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Area of a rectangle 3D trigonometryFaces, edges and vertices

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Here we will learn about the **surface area of a triangular prism** and how to calculate it.

There are also volume and surface area of a triangular prism worksheets based on Edexcel, AQA and OCR exam questions, along with further guidance on where to go next if you’re still stuck.

The **surface area of a triangular prism** is the total area of all of the faces.

To work out the surface area of a triangular prism, we need to work out the area of each face and add them all together.

Lateral faces are all of the faces of an object excluding the top and the base. For a triangular prism the top and the base are triangles and the lateral faces are rectangular sides. The lateral surface area of a triangular prism is the total area of the rectangular sides

The triangular faces of a triangular prism are congruent (exactly the same) but, unless the triangle is isosceles or equilateral, the rectangles are all different.

E.g.

Since it is an area, surface area is measured in square units (e.g. mm^2, cm^2, m^2 etc).

In order to work out the surface area of a triangular prism:

**Work out the area of each face.****Add the five areas together.****Include the units.**

Get your free Surface area of a triangular prism worksheet of 20+ questions and answers. Includes reasoning and applied questions.

COMING SOONGet your free Surface area of a triangular prism worksheet of 20+ questions and answers. Includes reasoning and applied questions.

COMING SOONWork out the surface area of the triangular prism

**Work out the area of each face.**

The area of the triangle at the front is \frac{1}{2}\times12\times5 = 30cm^{2}

The back face is the same as the front face so the area of the back is also 30cm^{2} .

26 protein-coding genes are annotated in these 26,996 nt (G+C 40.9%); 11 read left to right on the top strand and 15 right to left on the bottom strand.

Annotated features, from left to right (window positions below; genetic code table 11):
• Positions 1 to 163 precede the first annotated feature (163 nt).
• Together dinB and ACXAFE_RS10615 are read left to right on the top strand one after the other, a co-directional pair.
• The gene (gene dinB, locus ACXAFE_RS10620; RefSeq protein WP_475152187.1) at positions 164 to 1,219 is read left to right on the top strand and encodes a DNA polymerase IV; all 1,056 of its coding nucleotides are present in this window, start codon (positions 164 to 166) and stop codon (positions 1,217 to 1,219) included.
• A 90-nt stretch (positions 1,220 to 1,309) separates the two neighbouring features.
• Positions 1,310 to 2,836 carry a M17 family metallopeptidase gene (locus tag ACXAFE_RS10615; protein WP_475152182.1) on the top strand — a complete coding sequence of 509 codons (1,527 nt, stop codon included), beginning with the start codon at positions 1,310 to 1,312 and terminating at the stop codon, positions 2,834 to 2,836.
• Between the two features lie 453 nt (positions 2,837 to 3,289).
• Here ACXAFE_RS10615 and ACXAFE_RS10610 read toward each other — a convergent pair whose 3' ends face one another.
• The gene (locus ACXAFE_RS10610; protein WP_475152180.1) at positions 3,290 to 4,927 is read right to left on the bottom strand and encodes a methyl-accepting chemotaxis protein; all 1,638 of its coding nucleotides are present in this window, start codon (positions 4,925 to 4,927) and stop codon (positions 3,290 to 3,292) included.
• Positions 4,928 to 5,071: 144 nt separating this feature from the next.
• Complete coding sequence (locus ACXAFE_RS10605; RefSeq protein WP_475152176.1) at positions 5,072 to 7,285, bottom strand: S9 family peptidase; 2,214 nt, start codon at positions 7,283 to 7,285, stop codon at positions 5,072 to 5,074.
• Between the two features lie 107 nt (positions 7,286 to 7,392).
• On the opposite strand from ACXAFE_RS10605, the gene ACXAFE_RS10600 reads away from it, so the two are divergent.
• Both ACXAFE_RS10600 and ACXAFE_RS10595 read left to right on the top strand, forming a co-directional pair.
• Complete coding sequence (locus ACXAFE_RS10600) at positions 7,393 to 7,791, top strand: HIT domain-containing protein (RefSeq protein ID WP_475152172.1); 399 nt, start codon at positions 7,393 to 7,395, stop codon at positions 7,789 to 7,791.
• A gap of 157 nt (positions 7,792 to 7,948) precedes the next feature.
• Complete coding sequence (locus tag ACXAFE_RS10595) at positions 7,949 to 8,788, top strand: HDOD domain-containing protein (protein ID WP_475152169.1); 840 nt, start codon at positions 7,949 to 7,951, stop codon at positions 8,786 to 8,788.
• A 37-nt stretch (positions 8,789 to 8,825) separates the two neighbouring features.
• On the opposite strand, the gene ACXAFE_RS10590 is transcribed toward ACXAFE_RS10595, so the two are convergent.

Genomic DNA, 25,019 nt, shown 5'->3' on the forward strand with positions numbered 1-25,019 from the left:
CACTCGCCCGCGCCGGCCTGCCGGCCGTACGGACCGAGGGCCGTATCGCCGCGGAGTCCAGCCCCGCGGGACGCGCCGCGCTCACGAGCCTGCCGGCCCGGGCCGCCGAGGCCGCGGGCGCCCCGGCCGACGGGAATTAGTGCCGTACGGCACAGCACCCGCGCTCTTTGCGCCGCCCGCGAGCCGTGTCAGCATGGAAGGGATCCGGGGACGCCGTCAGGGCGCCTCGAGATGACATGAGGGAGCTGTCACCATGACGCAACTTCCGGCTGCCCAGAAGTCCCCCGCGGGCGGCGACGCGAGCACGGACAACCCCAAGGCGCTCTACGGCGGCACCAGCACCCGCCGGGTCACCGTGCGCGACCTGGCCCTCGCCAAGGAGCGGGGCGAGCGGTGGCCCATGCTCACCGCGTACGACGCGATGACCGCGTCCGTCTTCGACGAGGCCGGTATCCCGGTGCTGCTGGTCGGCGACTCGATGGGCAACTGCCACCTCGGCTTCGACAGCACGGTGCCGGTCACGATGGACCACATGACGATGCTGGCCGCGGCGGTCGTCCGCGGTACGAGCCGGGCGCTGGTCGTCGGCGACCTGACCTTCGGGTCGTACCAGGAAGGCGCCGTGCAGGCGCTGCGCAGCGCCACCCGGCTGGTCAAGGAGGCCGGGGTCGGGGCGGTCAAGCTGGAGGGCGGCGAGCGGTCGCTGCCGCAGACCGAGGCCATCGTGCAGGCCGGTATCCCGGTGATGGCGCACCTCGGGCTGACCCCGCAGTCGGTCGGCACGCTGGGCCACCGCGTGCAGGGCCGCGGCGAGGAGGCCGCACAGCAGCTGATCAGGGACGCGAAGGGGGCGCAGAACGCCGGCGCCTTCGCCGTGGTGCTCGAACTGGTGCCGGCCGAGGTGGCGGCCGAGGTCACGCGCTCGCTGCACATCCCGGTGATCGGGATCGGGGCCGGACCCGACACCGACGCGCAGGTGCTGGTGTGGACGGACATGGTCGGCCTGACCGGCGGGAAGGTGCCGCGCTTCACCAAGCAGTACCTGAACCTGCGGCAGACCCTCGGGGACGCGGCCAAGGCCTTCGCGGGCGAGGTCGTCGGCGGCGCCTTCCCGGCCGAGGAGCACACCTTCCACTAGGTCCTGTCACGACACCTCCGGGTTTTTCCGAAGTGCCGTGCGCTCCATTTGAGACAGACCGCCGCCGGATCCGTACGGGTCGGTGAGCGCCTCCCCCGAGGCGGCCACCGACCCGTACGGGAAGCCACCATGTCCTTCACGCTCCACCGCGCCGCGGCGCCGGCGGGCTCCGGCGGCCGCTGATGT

The area of the base is 9\times12=108cm^{2}

The area of the left side is 9\times5=45cm^{2}

The area of the top is 9\times13=117cm^{2}

It will make our working clearer if we use a table:

Face | Area |

Front | ½ × 12 × 12 × 5 = 30 |

Back | 30 |

Bottom | 9 × 12 = 108 |

Left side | 9 × 5 = 45 |

Top | 9 × 13 = 117 |

2**Add the five areas together.**

Total surface area: 30 + 30 + 108 + 45 + 117 = 330

3**Include the units.**

The measurements on the triangular prism are in cm therefore the total surface area of the triangular prism = 330cm^{2} .

Work out the surface area of the triangular prism

**Work out the area of each face.**

Face | Area |

Front | ½ × 6 × 9.5 = 28.5 |

Back | 28.5 |

Bottom | 6 × 14 = 84 |

Left side | 10 × 14 = 140 |

Right side | 10 × 14 = 140 |

**Add the five areas together.**

Total surface area: 28.5 + 28.5 + 84 + 140 + 140 = 421

**Include the units.**

The measurements on the triangular prism are in mm therefore the total surface area of the triangular prism = 421mm^{2} .

This prism has a triangular base and rectangular sides. We are told the height of the prism is 9cm . We can work out the surface area in exactly the same way, we just adjust the labels we give to each face in our table.

**Work out the area of each face.**

Face | Area |

Top | ½ × 6 × 8 = 24 |

Bottom | 24 |

Front | 9 × 10 = 90 |

Left side | 9 × 6 = 54 |

Right side | 9 × 8 = 72 |

**Add the five areas together.**

Total surface area: 24 + 24 + 90 + 54 + 72 = 264

**Include the units.**

The measurements on the triangular prism are in cm therefore the total surface area of the triangular prism = 264cm^{2} .